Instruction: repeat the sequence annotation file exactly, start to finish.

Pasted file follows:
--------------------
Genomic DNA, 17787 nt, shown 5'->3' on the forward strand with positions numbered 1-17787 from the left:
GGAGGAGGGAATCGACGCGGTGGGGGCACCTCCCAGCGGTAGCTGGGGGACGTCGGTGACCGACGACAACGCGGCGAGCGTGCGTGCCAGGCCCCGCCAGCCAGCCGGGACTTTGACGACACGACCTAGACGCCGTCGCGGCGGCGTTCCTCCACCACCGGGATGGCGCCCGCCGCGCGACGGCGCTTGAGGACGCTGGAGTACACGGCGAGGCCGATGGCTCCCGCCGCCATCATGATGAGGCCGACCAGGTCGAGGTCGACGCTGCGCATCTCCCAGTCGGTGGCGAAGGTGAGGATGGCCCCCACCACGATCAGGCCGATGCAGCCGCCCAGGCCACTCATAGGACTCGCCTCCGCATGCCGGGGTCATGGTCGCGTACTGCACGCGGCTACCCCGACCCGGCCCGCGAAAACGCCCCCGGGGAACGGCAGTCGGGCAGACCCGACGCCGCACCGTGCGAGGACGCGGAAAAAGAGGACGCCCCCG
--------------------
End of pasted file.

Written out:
Genomic DNA, 17787 nt, shown 5'->3' on the forward strand with positions numbered 1-17787 from the left:
GGAGGAGGGAATCGACGCGGTGGGGGCACCTCCCAGCGGTAGCTGGGGGACGTCGGTGACCGACGACAACGCGGCGAGCGTGCGTGCCAGGCCCCGCCAGCCAGCCGGGACTTTGACGACACGACCTAGACGCCGTCGCGGCGGCGTTCCTCCACCACCGGGATGGCGCCCGCCGCGCGACGGCGCTTGAGGACGCTGGAGTACACGGCGAGGCCGATGGCTCCCGCCGCCATCATGATGAGGCCGACCAGGTCGAGGTCGACGCTGCGCATCTCCCAGTCGGTGGCGAAGGTGAGGATGGCCCCCACCACGATCAGGCCGATGCAGCCGCCCAGGCCACTCATAGGACTCGCCTCCGCATGCCGGGGTCATGGTCGCGTACTGCACGCGGCTACCCCGACCCGGCCCGCGAAAACGCCCCCGGGGAACGGCAGTCGGGCAGACCCGACGCCGCACCGTGCGAGGACGCGGAAAAAGAGGACGCCCCCG